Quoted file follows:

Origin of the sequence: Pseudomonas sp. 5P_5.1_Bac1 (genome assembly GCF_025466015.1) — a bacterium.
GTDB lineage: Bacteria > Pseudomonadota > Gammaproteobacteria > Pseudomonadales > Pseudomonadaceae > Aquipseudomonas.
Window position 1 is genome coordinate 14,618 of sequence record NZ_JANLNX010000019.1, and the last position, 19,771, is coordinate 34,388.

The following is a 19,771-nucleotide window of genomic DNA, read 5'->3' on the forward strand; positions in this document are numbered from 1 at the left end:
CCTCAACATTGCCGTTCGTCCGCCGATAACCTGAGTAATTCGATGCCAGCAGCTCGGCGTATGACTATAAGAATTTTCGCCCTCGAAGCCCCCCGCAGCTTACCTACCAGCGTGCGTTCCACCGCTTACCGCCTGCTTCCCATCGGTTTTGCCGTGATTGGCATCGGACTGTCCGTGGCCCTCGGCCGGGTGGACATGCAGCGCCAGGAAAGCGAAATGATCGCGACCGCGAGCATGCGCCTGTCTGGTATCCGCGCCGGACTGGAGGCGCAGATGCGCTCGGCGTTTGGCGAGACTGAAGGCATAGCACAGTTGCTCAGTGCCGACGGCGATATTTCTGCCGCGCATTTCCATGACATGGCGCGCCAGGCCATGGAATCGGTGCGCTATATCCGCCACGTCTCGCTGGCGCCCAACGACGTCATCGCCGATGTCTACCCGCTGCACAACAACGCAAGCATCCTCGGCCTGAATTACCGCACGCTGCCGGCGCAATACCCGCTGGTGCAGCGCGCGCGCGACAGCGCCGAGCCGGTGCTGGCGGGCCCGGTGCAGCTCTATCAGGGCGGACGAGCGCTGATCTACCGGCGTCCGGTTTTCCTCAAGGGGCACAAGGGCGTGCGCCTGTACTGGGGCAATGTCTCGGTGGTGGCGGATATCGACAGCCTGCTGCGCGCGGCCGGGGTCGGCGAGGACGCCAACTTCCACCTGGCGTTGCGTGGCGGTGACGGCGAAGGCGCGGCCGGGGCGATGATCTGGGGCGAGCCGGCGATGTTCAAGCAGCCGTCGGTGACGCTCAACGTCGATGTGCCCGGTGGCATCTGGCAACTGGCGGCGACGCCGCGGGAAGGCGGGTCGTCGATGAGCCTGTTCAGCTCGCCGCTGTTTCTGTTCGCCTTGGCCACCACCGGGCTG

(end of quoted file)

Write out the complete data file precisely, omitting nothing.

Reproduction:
Origin of the sequence: Pseudomonas sp. 5P_5.1_Bac1 (genome assembly GCF_025466015.1) — a bacterium.
GTDB lineage: Bacteria > Pseudomonadota > Gammaproteobacteria > Pseudomonadales > Pseudomonadaceae > Aquipseudomonas.
Window position 1 is genome coordinate 14,618 of sequence record NZ_JANLNX010000019.1, and the last position, 19,771, is coordinate 34,388.

The following is a 19,771-nucleotide window of genomic DNA, read 5'->3' on the forward strand; positions in this document are numbered from 1 at the left end:
CCTCAACATTGCCGTTCGTCCGCCGATAACCTGAGTAATTCGATGCCAGCAGCTCGGCGTATGACTATAAGAATTTTCGCCCTCGAAGCCCCCCGCAGCTTACCTACCAGCGTGCGTTCCACCGCTTACCGCCTGCTTCCCATCGGTTTTGCCGTGATTGGCATCGGACTGTCCGTGGCCCTCGGCCGGGTGGACATGCAGCGCCAGGAAAGCGAAATGATCGCGACCGCGAGCATGCGCCTGTCTGGTATCCGCGCCGGACTGGAGGCGCAGATGCGCTCGGCGTTTGGCGAGACTGAAGGCATAGCACAGTTGCTCAGTGCCGACGGCGATATTTCTGCCGCGCATTTCCATGACATGGCGCGCCAGGCCATGGAATCGGTGCGCTATATCCGCCACGTCTCGCTGGCGCCCAACGACGTCATCGCCGATGTCTACCCGCTGCACAACAACGCAAGCATCCTCGGCCTGAATTACCGCACGCTGCCGGCGCAATACCCGCTGGTGCAGCGCGCGCGCGACAGCGCCGAGCCGGTGCTGGCGGGCCCGGTGCAGCTCTATCAGGGCGGACGAGCGCTGATCTACCGGCGTCCGGTTTTCCTCAAGGGGCACAAGGGCGTGCGCCTGTACTGGGGCAATGTCTCGGTGGTGGCGGATATCGACAGCCTGCTGCGCGCGGCCGGGGTCGGCGAGGACGCCAACTTCCACCTGGCGTTGCGTGGCGGTGACGGCGAAGGCGCGGCCGGGGCGATGATCTGGGGCGAGCCGGCGATGTTCAAGCAGCCGTCGGTGACGCTCAACGTCGATGTGCCCGGTGGCATCTGGCAACTGGCGGCGACGCCGCGGGAAGGCGGGTCGTCGATGAGCCTGTTCAGCTCGCCGCTGTTTCTGTTCGCCTTGGCCACCACCGGGCTG